I need to rant. As stated earlier, I'm at a disadvantage here in obtaining good plain tea. I do have a stash of oolong and some nice green teas, but for a solid black tea, I'm at a loss. The Red Rose I had is almost gone, but I got a box of Community while in the States. There is nothing wrong with it, but it's a very undistinguished tea. So, the other day at Wal-Mart here in Oaxaca I saw Twinings English Breakfast tea and snapped up two boxes.
What the hell? Isn't this a well known and respected brand? I made a nice big mug and nothing -- no aroma, no flavor, no nothing. Okay, maybe the mug was too big, so I made another in a smaller one. Still nothing. This stuff has NO flavor beyond that of boiled water. What gives?
Nowadays I drink my tea fairly weak, not because I dislike the taste of tea - on the contrary - but there is a substance in it that upsets my tummy a bit. I'll try questa's Indonesian tea - but no sugar - as like bixa I use a fresh ginger infusion if I have a bit of tummy upset.
I drink my tea neat, and usually brew it in a pot. I have at least four, all bought from church bazaars or "yard" sales (which are often just the steps). Different sizes.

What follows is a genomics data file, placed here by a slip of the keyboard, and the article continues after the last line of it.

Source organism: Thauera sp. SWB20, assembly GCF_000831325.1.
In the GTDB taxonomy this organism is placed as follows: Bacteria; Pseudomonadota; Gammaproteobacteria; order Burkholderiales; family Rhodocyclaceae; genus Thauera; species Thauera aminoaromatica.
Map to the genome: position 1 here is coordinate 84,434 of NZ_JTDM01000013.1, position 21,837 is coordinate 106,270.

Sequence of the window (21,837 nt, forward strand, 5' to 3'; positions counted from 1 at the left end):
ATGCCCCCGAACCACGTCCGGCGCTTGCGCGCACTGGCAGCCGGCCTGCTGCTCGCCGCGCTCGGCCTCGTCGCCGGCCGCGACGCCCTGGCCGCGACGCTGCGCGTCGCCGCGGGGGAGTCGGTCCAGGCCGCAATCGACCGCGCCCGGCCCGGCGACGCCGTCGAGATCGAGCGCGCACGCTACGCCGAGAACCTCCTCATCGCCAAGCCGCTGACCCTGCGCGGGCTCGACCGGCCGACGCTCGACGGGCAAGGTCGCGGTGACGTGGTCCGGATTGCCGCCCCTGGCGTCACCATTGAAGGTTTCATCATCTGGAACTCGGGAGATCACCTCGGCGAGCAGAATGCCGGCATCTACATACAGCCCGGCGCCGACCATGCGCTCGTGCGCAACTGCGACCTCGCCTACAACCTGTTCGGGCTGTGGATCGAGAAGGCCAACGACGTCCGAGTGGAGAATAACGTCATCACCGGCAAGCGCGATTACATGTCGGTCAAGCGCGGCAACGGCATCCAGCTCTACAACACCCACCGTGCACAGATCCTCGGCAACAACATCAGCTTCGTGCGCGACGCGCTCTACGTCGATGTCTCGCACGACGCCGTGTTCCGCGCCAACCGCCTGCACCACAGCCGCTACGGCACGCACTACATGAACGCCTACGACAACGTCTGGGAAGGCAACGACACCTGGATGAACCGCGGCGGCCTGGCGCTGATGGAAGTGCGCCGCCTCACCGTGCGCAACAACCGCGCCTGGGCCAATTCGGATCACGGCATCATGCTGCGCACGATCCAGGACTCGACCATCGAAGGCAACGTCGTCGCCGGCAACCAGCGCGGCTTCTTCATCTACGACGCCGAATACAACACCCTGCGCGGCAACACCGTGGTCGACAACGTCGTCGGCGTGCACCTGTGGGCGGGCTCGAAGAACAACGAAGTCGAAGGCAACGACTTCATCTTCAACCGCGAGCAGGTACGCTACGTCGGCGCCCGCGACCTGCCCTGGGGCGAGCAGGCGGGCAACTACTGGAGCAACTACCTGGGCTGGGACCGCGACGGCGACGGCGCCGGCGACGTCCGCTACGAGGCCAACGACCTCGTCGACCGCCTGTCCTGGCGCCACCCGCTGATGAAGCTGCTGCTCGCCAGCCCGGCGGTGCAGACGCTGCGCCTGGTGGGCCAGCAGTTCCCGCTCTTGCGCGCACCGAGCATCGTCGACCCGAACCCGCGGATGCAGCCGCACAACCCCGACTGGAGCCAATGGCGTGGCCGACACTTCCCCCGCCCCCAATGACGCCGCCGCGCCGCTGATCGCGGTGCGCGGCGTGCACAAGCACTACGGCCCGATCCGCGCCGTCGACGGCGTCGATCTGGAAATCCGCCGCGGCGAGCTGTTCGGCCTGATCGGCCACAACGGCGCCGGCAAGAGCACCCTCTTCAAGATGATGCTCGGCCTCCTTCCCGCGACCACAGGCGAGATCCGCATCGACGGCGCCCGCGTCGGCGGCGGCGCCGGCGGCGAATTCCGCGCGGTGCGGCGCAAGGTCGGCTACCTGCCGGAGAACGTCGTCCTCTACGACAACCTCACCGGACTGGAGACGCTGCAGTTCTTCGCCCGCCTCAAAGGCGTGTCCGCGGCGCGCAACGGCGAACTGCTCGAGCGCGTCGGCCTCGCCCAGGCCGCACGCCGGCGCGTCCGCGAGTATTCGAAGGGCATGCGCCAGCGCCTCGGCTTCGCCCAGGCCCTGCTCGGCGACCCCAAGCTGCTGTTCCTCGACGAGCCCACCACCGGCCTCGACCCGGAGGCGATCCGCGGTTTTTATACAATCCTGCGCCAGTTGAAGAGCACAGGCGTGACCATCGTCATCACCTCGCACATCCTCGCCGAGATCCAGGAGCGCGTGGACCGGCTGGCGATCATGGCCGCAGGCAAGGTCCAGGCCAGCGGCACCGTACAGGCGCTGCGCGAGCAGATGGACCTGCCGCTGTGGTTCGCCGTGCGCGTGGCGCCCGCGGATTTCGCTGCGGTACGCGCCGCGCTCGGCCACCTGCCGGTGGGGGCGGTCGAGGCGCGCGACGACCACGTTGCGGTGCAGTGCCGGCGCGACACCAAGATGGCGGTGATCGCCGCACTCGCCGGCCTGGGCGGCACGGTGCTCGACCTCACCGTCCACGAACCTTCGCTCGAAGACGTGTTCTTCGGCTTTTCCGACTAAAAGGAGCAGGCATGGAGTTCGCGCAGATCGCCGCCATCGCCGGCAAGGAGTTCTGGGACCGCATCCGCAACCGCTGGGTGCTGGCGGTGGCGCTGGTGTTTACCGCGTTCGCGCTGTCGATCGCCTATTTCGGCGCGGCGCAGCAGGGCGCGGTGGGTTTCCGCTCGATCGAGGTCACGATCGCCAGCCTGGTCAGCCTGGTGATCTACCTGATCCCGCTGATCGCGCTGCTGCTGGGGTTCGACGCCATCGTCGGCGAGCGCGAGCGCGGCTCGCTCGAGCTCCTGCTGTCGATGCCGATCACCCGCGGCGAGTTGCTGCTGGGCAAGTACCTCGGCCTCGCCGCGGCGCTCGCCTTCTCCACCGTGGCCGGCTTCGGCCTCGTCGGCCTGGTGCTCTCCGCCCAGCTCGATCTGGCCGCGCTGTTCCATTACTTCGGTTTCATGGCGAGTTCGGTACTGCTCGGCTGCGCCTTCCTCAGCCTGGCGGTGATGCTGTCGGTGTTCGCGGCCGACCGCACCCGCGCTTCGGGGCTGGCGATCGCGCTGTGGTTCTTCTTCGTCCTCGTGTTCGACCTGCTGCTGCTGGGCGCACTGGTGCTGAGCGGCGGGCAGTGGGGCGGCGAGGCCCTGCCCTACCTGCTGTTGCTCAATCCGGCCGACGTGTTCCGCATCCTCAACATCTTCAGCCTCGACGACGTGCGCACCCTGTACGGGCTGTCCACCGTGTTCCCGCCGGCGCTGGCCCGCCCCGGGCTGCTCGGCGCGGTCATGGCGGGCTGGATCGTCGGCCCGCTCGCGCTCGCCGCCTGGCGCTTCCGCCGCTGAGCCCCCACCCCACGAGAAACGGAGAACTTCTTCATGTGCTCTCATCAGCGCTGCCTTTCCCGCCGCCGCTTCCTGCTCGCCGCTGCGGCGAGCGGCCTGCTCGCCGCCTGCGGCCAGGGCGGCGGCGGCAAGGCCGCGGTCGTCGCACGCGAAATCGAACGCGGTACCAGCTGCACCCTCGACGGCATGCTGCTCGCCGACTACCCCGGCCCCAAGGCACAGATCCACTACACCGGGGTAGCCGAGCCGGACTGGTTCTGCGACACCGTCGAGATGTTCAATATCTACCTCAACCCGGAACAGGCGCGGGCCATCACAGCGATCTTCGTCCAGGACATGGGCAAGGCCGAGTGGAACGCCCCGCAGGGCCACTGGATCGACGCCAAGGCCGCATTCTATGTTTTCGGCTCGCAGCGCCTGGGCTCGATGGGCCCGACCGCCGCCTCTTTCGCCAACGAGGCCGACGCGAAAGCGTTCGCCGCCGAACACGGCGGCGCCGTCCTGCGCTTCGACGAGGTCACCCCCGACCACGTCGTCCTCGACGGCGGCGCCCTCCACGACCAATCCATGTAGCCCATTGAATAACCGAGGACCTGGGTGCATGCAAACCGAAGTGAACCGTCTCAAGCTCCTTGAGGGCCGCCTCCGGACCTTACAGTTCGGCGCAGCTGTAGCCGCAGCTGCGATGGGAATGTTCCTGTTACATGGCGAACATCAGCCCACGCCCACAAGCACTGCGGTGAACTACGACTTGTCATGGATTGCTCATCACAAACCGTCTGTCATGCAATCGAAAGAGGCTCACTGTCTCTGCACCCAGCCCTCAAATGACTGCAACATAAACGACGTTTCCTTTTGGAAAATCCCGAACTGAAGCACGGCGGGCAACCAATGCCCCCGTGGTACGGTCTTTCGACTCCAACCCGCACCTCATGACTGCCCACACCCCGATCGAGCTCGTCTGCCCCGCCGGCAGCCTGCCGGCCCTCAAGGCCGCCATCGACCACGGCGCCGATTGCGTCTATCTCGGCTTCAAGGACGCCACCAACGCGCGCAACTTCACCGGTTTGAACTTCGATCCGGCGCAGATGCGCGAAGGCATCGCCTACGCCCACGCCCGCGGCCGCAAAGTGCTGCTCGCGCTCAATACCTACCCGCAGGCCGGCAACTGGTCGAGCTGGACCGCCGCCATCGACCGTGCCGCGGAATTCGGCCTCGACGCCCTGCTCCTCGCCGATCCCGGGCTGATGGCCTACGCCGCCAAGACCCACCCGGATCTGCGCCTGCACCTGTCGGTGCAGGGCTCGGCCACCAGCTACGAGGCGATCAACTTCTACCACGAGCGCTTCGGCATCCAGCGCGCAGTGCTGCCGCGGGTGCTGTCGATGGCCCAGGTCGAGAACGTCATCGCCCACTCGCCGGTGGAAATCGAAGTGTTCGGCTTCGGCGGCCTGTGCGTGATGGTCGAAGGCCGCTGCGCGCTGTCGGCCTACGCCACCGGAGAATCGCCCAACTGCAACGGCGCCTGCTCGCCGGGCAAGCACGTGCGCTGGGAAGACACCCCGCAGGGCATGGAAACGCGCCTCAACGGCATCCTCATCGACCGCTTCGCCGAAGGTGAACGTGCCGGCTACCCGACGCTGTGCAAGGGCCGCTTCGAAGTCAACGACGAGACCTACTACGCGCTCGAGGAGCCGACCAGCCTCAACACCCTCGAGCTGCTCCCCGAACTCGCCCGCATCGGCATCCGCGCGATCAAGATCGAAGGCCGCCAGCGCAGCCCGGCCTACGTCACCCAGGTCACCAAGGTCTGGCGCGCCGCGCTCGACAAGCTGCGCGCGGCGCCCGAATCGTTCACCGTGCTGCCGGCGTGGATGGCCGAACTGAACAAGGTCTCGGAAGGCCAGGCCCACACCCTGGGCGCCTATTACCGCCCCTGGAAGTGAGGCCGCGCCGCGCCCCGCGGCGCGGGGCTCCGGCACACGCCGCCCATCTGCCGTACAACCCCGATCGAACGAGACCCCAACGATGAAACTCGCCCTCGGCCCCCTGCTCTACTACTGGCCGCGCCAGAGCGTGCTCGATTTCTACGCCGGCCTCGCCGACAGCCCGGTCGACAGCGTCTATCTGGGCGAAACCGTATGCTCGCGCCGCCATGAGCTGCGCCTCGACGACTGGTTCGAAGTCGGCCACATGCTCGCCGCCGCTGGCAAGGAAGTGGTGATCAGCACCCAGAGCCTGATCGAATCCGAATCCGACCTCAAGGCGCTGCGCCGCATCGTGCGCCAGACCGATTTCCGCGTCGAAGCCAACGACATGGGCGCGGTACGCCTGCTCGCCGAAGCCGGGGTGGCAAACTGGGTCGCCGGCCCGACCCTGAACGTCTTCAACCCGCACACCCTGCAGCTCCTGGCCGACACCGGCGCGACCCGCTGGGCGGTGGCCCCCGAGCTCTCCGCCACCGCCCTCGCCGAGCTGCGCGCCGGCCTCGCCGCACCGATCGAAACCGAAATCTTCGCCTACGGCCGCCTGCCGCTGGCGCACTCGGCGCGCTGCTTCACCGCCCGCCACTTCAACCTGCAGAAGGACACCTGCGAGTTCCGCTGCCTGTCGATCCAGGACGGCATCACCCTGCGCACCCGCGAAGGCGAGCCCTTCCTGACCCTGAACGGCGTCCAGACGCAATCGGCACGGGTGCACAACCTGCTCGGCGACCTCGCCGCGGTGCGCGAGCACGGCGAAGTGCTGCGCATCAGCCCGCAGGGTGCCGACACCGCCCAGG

Bixa, didn't you buy some good tea when you were in London?
Mark, with this stuff, you have to look in the cup to ascertain there's a bag and not just water.
I love teapots and had to leave some wonderful ones when I moved here from the US. I still have three or four, but seldom use them, preferring to make a cup at a time with either a teabag or a tea ball. As for bringing tea back from the UK, I travel only with carry-on and don't take anything that would slow down the security process.
Ohhh, Mark, noooooo. If you don't have a jug, you can use a bowl with a ladle.
The oils in gravy would be very detrimental to a teapot. If the teapot is rather old, the glazing will have cracked a bit inside, so even washing the pot might not remove all the off taste.
And as for an old question, yes Canadians in general, including francophones and people of many different origins do tend to drink more tea than our neighbours to the south, obviously due to the British influence and longstanding trading partnership. Before crockery was all Chinese, I think most dinnerware here was British; my white Johnson Brothers Athena set certainly is. Tea kettles are far more common in Canada than in the US, and friends from the States buy them up here.
I often pick a plate or other piece up at church bazaars, charity shops and yard sales; it was very common here as major department stores often had sales on it. I doubt I'll ever have to order more online.
Post by patricklondon on Sept 16, 2017 17:48:47 GMT
Maybe you just got a badly-filled bag, or one filled with the proverbial floor-sweepings. I suppose these things can happen. I did find recently that somehow I'd ripped a bag between pulling it out of the tin and pouring the boiling water into the pot, so there wasn't much to give the water any flavour - and there have been occasions when I've been on autopilot and poured the hot water into the pot without actually remembering to put the bag in in the first place. Not that I'm suggesting that's what happened to you.....